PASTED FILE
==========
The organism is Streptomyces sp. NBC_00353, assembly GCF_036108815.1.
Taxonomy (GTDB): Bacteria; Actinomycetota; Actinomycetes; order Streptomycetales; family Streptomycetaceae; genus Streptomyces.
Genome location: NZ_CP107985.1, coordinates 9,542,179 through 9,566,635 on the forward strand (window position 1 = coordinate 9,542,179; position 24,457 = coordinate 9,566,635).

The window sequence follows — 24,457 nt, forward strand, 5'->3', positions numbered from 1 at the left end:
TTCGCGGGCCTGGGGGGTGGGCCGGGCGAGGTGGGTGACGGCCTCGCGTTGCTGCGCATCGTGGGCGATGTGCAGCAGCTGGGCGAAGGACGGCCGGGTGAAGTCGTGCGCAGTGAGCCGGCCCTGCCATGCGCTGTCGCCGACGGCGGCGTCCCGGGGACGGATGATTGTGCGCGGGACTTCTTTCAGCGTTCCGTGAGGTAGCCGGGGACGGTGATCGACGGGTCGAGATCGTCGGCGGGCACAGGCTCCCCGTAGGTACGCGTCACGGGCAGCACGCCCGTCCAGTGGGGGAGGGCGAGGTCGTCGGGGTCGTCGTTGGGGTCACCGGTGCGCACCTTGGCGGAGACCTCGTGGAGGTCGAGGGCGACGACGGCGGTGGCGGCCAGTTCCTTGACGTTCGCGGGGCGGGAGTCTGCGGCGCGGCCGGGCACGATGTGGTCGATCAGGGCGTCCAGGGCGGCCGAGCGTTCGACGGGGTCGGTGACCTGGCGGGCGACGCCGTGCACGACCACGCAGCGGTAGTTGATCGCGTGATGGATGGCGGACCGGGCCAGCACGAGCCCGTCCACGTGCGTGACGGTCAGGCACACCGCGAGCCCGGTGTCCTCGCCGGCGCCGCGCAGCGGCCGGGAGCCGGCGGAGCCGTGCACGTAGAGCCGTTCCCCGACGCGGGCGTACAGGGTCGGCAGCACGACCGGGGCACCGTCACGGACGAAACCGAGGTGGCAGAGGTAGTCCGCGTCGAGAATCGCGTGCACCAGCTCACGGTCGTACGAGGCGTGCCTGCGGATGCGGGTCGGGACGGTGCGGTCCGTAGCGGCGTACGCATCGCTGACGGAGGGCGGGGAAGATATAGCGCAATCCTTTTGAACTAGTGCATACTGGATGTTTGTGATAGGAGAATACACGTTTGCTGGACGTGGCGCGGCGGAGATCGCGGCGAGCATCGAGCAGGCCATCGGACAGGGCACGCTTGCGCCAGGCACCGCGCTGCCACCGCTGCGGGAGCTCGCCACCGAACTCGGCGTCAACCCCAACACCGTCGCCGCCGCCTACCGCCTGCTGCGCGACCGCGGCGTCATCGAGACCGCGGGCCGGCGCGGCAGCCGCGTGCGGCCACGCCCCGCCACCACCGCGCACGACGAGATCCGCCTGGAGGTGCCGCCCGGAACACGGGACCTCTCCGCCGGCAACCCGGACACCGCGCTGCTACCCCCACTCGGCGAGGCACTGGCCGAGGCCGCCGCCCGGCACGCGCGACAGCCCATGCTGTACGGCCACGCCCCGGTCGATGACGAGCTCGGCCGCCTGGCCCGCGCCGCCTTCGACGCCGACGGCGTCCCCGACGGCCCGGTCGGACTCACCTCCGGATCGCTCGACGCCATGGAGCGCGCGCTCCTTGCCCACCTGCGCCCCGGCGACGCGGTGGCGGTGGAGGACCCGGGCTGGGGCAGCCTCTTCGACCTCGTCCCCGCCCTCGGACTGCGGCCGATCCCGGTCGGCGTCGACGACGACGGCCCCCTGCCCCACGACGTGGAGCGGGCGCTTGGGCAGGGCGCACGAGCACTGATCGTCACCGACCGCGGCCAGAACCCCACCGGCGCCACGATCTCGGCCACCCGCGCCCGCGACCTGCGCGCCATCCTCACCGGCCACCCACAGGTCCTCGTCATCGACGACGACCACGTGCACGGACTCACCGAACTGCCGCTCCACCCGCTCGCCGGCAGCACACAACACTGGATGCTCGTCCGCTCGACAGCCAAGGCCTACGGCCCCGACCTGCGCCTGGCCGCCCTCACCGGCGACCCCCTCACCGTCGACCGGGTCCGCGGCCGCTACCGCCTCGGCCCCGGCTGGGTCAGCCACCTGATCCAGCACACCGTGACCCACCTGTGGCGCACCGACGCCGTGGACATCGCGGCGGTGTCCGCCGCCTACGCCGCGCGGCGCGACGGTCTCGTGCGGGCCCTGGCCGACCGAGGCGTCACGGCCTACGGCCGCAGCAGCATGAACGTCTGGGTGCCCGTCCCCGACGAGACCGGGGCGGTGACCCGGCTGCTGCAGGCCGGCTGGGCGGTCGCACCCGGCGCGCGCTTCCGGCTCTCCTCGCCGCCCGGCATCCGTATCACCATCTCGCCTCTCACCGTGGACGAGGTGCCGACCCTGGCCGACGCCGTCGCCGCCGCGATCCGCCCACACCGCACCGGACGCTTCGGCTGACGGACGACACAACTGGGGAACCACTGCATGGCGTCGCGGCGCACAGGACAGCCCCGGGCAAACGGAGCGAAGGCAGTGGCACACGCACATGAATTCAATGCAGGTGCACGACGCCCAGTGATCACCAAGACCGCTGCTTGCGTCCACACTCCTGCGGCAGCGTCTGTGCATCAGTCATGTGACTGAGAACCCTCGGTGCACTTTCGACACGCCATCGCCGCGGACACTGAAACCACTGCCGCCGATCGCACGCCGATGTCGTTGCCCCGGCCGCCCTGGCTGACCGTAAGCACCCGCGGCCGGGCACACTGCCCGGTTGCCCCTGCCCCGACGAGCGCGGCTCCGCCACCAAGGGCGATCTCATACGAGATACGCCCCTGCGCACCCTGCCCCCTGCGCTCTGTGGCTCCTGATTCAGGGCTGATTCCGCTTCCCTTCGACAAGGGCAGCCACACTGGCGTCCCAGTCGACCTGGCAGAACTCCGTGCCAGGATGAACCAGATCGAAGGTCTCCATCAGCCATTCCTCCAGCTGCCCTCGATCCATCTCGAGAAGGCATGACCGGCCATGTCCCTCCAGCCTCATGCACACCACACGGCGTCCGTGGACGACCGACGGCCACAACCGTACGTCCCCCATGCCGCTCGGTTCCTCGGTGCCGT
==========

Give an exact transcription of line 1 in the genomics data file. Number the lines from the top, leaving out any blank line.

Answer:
The organism is Streptomyces sp. NBC_00353, assembly GCF_036108815.1.